Still referring to FIG. 11, the array of stacked capacitors is now completed by depositing a conformal third conducting layer 52, such as TiN, W, or the like. Preferably layer 52 is deposited to a thickness of between about 500 and 1500 Angstroms. Layer 52 is then patterned to form the capacitor top electrodes 52.

Referring now to FIG. 12, a fourth insulating layer 54 is deposited sufficiently thick to fill the capacitor openings 6 and more specifically to a thickness of between about 10000 and 20000 Angstroms. Layer 54 is then chemically/mechanically polished back to form a planar surface and to provide the insulation over the memory cell area 8 and the devices in the peripheral area 9 of the chip.

Referring still to FIG. 12, conventional photolithographic techniques and anisotropic plasma etching are used to etch contact openings 7 in the fourth insulating layer 54 to the capacitor top electrodes 52, while concurrently etching multilevel contact openings 7' in the fourth insulating layer 54 and the etch-stop layer 40 to the W landing plug contacts 38' on the substrate and to the landing plug contacts 38' on the patterned polycide layer (18,16) in the peripheral device area 9. The bit line contact openings 7" are also etched at the same time to the landing plug contacts 38' on the FET source/drain areas 19(N+) in the memory cell area 8 for bit line contacts The multilevel contact openings are preferably etched using anisotropic plasma etching having a high selective etch-rate ratio of SiO2 to W or TiN. For example, the contact openings can be etched using an RIE and an etchant gas such as C4 F8, CHF3, CH3 F, CF4, CO, O2, and Ar, having an etch-rate ratio of SiO2 to W or TiN of greater than 10:1. By the method of this invention, the multilevel contact openings are etched all at the same time to the electrical landing plug contacts This results in shallower contact openings with reduced aspect ratios, and the single etch minimizes the risk of substrate damage that would otherwise occur during different contact etchings. This improves the reliability of making contacts on high-density circuits having submicron dimensions.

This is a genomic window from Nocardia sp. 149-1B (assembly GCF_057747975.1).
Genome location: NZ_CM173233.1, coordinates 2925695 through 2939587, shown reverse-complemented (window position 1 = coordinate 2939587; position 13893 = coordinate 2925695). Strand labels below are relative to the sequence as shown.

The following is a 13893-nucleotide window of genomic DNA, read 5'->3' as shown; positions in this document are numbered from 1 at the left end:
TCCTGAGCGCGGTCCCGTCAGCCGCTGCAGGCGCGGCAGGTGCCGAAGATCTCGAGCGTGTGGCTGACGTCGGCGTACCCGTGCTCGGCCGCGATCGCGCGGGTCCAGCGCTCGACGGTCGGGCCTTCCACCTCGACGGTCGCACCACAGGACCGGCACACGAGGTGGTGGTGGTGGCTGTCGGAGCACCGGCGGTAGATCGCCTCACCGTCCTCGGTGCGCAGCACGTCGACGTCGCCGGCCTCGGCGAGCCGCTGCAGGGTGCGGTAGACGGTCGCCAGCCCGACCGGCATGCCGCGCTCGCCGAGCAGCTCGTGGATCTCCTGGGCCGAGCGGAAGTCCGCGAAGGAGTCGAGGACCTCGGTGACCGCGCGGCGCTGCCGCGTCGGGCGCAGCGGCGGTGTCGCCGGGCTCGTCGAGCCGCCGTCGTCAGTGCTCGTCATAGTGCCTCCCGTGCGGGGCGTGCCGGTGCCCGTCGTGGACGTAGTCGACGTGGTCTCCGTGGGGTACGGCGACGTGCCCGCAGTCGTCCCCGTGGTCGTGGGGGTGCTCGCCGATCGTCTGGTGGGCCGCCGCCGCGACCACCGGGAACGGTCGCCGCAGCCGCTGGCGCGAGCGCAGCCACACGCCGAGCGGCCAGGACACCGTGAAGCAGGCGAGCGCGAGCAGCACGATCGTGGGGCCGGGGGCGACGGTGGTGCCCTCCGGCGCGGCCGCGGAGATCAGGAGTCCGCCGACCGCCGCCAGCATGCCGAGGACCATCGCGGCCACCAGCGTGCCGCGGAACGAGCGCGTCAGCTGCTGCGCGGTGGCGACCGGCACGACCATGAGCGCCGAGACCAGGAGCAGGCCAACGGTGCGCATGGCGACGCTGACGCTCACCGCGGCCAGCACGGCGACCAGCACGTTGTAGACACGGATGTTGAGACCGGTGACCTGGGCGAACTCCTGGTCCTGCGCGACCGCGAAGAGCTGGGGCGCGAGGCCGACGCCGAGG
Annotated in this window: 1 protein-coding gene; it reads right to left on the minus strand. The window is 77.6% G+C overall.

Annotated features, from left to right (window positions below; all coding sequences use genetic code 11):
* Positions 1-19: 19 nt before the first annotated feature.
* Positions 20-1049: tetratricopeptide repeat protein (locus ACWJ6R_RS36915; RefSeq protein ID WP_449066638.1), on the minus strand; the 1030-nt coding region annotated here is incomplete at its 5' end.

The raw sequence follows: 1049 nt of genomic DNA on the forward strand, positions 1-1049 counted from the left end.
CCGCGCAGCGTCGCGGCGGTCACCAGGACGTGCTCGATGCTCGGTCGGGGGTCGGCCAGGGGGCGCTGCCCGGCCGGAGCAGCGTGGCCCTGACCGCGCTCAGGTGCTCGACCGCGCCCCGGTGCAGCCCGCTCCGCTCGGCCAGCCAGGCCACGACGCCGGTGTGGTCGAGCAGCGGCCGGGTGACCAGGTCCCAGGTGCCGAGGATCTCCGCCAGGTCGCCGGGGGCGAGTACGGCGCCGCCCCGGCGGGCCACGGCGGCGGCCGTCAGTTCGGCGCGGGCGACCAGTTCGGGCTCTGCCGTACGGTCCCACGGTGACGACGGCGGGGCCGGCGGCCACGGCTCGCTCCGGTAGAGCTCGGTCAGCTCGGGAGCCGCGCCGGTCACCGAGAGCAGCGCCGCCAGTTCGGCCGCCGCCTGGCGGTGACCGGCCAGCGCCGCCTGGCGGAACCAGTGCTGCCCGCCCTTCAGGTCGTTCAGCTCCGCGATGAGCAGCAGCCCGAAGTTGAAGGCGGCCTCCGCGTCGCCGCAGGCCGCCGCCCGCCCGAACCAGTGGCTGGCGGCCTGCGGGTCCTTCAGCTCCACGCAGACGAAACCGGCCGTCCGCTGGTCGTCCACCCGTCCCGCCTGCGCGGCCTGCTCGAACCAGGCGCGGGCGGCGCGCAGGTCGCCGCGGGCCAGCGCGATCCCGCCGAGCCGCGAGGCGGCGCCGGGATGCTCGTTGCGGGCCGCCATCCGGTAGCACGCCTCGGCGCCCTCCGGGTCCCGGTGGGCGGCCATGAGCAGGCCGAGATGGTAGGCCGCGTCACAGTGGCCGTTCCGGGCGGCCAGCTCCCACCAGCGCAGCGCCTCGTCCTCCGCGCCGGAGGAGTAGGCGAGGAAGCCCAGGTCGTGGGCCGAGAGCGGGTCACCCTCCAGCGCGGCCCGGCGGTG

Referring now to FIG. 13, the DRAM circuit is completed up to the second level of metal interconnections A fourth conducting layer 56 is deposited and etched back to form the conducting plugs 56 in the multilevel contact openings 7, 7', and 7". Layer 56 is preferably formed by depositing a Ti/TiN barrier layer and a tungsten layer. The Ti/TiN barrier layer is preferably deposited by chemical vapor deposition to a thickness of between about 100 and 800 Angstroms, and the tungsten is deposited by CVD using WF6 to a thickness sufficient to fill the openings 7, 7', and 7", and more specifically to a thickness of between about 2000 and 5000 Angstroms. Layer 56 is then etched back or chemically/mechanically polished back to form the conducting plugs 56 in the multilevel contact openings 7, 7', and 7" having reduced aspect ratios

Next, the first level of metal interconnections is formed by depositing a fifth conducting layer 58. Layer 58 is a multilayer, preferably composed of a barrier layer 58' such as Ti/TiN, a conducting layer 58" such as AlCu, and a top layer 58'" such as TiN. Layer 58' is deposited by physical vapor deposition or CVD to a thickness of between about 400 and 1500 Angstroms. The AlCu layer 58" is deposited to a thickness of between about 4000 and 8000 Angstroms. The TiN layer 58'" is deposited to a thickness of between about 200 and 1500 Angstroms. The multilayer 58 is then patterned by conventional photolithography and plasma etching to form the first level of metal inter-connections. As also shown in FIG. 13, a second level of metal interconnections can be formed similar to the first level of metal interconnections by depositing another insulating layer 60, such as CVD oxide, etching contact openings 11 and filling them with metal plugs 62, such as W, and depositing and patterning a second level of metal 64, such as Ti/AlCu/TiN.

While the invention has been particularly shown and described with reference to the preferred embodiment thereof, it will be understood by those skilled in the art that various changes in form and details may be made without departing from the spirit and scope of the invention

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Classifications
U.S. Classification438/239, 438/254, 257/E21.646, 257/E21.654
International ClassificationH01L21/8242
Cooperative ClassificationH01L27/10873, H01L27/10844
European ClassificationH01L27/108M, H01L27/108M4C